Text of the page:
• Katie Traill

Scrap Fire Cider

Until I learned that you could make Fire Cider from scraps, I spent a fair amount of money on batches. Turmeric, garlic, ginger and horseradish are not cheap! But now I learned this from Erin Rhoads in her book Waste Not, I’ve adjusted my recipe accordingly and it’s so much easier and cheaper, not to mention less wasteful!


This is touted as a cure-all and even a “flu shot” in some communities – I’m certainly not claiming these benefits, but I will say what’s not to love about a bundle of healthy ingredients packaged up together in a strong, spicy tonic? It’s really tasty and versatile in the kitchen at the very least. Start this off with a few scraps in your apple cider vinegar (ACV), and add to it over time until you have a potent brew. Strain, compost scraps, then begin a new batch again for an endless supply.


You’ll need:

- Three cups of scraps (clean offcuts) of any of the following: - Ginger, turmeric, onion, spring onion ends, citrus rind, chilli, lemongrass, rosemary,

- Whatever you don’t have in scraps, add in fresh. Organic is best.

- Half a thumb of grated horseradish

- 1L live ACV

- A large glass jar, tap optional, at least 1.5L

Start by adding all ingredients to your jar and covering with a lid or cloth. Ratios are not too important, aside from horseradish and chilli. Remember, you can start small with scraps and add to it as you produce more, the ACV preserves things for quite some time. After about a month taste your brew. If it needs more heat, add more chilli or horseradish. If it needs more citrus, add more lemon zest. If it needs more herbs, add more rosemary or dried oregano. You may get creative with wild herbs or berries if you like. Choose your own adventure!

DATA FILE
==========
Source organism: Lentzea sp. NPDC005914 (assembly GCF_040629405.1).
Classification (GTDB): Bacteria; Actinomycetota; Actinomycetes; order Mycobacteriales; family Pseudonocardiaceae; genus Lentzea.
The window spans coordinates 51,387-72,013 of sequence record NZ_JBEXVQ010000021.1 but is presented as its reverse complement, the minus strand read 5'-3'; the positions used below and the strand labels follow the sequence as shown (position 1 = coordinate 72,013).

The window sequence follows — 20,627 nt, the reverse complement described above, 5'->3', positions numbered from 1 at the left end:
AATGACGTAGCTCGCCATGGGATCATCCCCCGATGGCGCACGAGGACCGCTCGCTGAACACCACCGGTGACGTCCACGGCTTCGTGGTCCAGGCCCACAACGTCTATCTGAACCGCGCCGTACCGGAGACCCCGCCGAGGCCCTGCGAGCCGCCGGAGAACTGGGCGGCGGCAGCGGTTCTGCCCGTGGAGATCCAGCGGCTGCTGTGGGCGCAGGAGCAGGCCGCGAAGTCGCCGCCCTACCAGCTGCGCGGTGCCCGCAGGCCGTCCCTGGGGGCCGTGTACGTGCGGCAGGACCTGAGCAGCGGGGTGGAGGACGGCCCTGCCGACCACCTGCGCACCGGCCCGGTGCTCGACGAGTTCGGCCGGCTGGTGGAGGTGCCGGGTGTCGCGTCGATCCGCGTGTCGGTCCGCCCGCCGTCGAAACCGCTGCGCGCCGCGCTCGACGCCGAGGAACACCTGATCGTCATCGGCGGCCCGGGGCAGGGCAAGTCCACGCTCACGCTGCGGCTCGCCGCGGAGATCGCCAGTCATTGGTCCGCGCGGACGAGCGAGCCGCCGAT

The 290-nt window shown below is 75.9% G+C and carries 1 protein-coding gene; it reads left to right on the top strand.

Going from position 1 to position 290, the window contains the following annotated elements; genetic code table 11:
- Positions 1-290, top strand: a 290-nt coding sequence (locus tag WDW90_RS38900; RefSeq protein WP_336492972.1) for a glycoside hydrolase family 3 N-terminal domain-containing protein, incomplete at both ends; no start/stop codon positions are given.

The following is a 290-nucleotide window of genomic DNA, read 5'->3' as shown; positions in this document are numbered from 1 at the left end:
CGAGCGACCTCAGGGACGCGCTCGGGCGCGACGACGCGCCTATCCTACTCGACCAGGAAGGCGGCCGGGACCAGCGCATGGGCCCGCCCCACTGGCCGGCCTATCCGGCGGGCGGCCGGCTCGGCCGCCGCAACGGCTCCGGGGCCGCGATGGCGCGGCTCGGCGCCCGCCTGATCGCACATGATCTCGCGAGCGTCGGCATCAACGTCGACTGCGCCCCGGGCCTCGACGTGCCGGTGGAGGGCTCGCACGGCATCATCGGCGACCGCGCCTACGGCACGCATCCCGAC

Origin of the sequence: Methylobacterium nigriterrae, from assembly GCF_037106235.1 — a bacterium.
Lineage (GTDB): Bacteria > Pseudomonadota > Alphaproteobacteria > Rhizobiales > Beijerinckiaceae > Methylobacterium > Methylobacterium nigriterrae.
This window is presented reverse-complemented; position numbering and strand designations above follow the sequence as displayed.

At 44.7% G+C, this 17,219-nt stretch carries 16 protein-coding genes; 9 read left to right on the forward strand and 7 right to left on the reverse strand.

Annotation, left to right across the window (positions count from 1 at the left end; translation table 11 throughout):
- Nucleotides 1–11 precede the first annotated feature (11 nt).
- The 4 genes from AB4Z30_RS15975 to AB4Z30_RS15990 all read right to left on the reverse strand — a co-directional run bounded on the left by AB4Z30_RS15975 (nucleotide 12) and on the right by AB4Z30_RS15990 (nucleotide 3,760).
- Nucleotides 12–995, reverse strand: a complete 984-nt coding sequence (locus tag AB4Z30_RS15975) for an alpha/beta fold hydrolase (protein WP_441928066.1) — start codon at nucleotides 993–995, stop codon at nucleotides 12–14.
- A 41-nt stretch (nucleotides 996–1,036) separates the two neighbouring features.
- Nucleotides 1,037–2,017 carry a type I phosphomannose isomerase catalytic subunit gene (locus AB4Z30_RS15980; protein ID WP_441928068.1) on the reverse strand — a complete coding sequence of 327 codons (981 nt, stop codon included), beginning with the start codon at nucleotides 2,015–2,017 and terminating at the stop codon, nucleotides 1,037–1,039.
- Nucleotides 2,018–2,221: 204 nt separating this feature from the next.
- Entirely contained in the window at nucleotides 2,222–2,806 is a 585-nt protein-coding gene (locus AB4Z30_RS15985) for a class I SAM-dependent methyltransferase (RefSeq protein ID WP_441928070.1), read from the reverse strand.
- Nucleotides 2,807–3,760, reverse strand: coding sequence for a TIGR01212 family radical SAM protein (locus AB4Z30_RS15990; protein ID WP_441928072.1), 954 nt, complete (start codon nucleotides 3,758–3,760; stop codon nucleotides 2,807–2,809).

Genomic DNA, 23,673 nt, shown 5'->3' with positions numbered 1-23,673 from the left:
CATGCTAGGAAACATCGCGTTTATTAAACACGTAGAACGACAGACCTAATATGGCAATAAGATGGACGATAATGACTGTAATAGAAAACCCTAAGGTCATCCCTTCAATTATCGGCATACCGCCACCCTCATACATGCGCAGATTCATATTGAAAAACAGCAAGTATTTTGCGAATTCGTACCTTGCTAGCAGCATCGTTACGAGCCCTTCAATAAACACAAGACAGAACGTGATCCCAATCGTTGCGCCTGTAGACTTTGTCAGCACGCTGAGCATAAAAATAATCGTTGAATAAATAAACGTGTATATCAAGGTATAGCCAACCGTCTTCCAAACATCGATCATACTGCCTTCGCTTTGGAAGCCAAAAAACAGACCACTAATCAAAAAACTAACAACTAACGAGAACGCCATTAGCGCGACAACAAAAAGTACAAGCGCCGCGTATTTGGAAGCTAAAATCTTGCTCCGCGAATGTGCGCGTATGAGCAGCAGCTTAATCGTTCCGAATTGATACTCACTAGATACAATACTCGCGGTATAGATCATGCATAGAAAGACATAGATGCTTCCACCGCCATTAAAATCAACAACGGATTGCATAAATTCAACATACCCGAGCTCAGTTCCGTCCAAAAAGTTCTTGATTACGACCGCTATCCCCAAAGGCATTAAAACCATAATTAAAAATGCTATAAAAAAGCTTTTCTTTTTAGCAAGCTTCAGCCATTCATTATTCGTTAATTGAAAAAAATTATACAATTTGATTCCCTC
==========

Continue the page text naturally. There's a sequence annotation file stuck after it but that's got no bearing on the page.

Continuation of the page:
To consume, either add to dishes in place of lemon juice, use as a salad dressing, mix into sauces, use as a tofu or fish marinade, add to avo on toast, or shot each morning with an optional teaspoon of local raw honey.


For more tips and inspiration, as well as event info, make sure you're following @seedblog on Instagram and Facebook. I love messages, comments and questions, as well as shares of anything you find helpful! Thanks for taking time from your day to read this, legend.

- Katie


 
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​I acknowledge the Traditional Owners and ongoing custodians of the land on which I live and work, the Wathaurong people of the Kulin nation.

I pay respects to their Elders past, present and emerging, and endeavour to show and enhance allyship to my best ability.


Copyright © 2020 by Katie Traill

Professional photography throughout site by Leslie Carvitto @_lunarrising